“Old Tjikko” is a several millennia-old living Norway spruce. Situated on the scrubby Fulufjället Mountain of Dala...
“Old Tjikko” is a several millennia-old living Norway spruce. Situated on the scrubby Fulufjället Mountain of Dalarna province in Sweden, it is a clonal tree that is more than 9,550 years old. Originally famed as "world's oldest tree", this 16-foot-tall conifer is currently recognized as the oldest living Picea abies and the third oldest clonal tree in the world.
Even though there’s a small unmarked path that leads through the Naturum park where this tree is, the rangers rather guide the interested visitors on a free guided tour from the park’s entrance to the tree’s base for environmental preservation.
Leif Kullman, a professor of Physical Geography at Umeå University and geologist, discovered the tree along with his team. He named the tree "Old Tjikko" after his late dog’s nickname.
Old Tjikko is a living Ice Age relic in a true sense. This single-stemmed clonal was established not long after the glaciers diminished from Scandinavia after the last ice age.
Professor Leif Kullman told a Swedish tabloid, ‘Aftonbladet’,
“During the ice age sea level was 120 meters lower than today and much of what is now the North Sea in the waters between England and Norway was at that time forest. Winds and low temperatures made Old Tjikko “like a bonsai tree…Big trees cannot get as old as this.”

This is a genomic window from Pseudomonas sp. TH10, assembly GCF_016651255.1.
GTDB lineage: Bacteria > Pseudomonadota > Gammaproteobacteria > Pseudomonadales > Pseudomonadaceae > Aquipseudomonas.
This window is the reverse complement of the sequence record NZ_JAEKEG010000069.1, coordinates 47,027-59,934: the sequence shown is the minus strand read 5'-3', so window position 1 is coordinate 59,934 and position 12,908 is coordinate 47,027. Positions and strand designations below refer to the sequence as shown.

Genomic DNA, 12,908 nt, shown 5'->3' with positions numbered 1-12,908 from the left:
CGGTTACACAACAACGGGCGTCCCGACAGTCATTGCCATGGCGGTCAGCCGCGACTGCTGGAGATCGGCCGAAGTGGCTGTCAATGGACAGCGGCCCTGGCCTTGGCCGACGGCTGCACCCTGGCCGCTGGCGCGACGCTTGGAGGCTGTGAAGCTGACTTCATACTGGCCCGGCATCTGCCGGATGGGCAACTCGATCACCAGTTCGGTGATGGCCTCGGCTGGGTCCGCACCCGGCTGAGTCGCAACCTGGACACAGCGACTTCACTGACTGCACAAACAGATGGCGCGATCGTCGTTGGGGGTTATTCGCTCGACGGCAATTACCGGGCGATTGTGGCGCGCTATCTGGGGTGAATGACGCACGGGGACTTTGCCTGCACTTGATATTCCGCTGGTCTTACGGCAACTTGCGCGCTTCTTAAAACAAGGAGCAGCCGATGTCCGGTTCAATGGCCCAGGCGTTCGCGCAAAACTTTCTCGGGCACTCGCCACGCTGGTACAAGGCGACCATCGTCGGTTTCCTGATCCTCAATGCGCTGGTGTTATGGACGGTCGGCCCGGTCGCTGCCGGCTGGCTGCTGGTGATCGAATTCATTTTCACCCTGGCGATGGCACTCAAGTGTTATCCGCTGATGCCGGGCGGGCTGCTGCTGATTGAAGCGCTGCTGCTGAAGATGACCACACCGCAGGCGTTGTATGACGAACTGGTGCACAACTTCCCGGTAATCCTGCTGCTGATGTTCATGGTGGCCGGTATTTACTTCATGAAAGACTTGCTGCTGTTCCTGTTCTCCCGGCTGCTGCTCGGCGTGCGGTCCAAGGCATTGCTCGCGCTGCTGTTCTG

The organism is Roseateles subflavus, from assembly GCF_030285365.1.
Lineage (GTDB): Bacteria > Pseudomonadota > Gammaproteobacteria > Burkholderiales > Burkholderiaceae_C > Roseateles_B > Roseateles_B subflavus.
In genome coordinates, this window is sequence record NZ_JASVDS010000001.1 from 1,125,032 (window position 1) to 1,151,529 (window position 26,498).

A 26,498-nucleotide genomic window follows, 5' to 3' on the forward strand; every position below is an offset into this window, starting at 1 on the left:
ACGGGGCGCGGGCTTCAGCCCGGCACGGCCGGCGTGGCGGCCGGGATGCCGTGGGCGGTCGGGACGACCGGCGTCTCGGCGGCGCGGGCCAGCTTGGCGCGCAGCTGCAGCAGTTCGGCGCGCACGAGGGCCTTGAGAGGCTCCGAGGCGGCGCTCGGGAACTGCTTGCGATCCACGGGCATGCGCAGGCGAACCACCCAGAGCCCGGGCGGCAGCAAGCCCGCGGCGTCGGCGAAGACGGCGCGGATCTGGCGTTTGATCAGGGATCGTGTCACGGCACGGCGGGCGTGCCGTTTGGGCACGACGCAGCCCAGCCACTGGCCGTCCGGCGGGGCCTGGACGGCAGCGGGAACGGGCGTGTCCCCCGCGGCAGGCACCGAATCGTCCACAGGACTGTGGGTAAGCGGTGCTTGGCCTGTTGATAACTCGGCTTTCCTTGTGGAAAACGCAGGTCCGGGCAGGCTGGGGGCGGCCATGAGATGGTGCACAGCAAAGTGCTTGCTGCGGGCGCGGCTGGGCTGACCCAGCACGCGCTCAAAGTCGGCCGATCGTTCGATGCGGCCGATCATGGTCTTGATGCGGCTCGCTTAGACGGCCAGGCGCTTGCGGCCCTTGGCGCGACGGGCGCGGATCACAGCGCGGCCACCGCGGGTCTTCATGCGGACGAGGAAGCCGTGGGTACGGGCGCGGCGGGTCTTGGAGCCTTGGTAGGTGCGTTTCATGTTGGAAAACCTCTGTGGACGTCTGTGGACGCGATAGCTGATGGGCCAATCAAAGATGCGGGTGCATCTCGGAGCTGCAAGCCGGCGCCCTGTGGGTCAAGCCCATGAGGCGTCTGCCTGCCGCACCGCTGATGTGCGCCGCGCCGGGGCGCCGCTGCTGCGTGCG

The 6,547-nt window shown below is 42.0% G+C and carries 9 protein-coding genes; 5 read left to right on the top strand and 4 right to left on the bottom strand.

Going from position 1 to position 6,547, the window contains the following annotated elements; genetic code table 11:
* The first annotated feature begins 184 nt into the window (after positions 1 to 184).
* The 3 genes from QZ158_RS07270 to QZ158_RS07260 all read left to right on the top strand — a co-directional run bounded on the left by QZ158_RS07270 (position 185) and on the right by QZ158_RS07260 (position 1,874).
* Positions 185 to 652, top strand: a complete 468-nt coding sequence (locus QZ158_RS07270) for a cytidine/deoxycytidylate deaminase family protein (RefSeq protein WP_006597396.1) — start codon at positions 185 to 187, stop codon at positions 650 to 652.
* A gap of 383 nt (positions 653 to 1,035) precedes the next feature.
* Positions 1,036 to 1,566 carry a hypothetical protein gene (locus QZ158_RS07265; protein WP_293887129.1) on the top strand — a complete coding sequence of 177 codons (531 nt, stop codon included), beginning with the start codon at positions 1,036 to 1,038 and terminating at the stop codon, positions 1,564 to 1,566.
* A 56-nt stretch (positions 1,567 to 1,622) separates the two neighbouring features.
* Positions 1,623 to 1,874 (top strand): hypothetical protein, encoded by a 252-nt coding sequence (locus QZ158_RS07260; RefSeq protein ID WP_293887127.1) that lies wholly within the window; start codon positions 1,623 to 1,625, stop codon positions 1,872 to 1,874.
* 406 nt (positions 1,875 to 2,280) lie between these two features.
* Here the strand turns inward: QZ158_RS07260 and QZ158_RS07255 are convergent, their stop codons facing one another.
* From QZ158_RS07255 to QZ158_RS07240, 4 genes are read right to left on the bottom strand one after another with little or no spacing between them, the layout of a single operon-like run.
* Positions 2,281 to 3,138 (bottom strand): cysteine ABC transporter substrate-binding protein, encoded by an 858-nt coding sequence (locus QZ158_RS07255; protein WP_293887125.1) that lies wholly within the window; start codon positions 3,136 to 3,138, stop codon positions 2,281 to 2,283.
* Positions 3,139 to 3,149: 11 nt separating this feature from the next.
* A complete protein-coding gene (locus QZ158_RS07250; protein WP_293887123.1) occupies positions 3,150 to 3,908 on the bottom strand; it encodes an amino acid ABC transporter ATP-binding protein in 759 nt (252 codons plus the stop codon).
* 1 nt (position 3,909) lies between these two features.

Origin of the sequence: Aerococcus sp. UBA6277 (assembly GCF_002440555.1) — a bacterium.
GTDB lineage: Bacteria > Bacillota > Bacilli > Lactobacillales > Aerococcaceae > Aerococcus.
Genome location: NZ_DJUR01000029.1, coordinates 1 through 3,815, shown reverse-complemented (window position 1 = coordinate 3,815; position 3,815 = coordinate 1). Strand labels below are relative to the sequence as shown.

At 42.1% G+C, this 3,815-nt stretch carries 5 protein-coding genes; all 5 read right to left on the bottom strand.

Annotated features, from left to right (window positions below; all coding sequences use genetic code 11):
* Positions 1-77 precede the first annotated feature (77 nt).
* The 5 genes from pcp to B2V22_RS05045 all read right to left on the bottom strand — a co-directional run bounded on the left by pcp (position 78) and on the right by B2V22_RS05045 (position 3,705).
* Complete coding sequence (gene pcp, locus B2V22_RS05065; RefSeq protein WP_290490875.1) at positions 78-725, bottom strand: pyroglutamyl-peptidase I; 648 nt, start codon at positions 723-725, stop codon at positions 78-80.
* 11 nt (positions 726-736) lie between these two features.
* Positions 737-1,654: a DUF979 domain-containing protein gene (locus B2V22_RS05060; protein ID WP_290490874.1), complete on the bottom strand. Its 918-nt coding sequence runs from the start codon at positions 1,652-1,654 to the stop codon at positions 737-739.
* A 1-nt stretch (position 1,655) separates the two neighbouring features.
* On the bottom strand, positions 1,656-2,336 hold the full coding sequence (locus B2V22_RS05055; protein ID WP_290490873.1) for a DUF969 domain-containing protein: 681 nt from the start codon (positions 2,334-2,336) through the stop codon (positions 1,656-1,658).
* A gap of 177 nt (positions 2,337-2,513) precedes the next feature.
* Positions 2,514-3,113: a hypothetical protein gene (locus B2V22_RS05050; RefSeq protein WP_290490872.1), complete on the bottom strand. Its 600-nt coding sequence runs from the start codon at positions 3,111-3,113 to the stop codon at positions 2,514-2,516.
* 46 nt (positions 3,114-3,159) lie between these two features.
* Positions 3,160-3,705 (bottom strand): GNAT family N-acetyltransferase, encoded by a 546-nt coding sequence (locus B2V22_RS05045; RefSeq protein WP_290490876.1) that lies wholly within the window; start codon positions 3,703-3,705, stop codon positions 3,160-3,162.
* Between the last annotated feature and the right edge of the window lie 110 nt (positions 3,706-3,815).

The researchers estimated the age of the tree by carbon dating of its root system since dendrochronology would have caused damage. According to the study, its roots date back to 375, 5,660, 9,000, and 9,550 years ago. And, the tree's stems do not live more than 600 years.
However, carbon dating isn’t accurate enough to clearly define the exact year of a tree sprouting from the seed. But based on the estimated age, the tree is assumed to have sprouted around 7550 BC.
A bunch, of nearly 20 spruce trees, has been found in the same area and all of them are more than 8,000 years old.
The tree’s trunk is estimated to be just a few 100 years old, but the plant has survived for a much longer duration only because of a process is known as layering. Layering occurs when a branch comes in contact with the ground new root sprouts. Another process is vegetative cloning which occurs when the tree trunk dies but the root system still survives and may also sprout a new trunk.
The harsh and forbidding tundra climate kept the Old Tjikko tree in stunted shrub form (also known as a krummholz formation) for thousands of years. And as the weather turned warmer in the last century (20th century) due to global warming, the shrub has sprouted into a full-fledged tree thereby having a normal tree formation.
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